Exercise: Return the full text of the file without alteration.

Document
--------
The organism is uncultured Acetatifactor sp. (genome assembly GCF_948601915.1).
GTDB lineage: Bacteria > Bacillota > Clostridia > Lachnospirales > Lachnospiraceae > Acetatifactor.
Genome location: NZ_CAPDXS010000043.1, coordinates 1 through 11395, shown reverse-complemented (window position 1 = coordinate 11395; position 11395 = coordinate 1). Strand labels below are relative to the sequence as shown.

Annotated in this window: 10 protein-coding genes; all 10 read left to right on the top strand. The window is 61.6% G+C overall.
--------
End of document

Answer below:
The organism is uncultured Acetatifactor sp. (genome assembly GCF_948601915.1).
GTDB lineage: Bacteria > Bacillota > Clostridia > Lachnospirales > Lachnospiraceae > Acetatifactor.
Genome location: NZ_CAPDXS010000043.1, coordinates 1 through 11395, shown reverse-complemented (window position 1 = coordinate 11395; position 11395 = coordinate 1). Strand labels below are relative to the sequence as shown.

Annotated in this window: 10 protein-coding genes; all 10 read left to right on the top strand. The window is 61.6% G+C overall.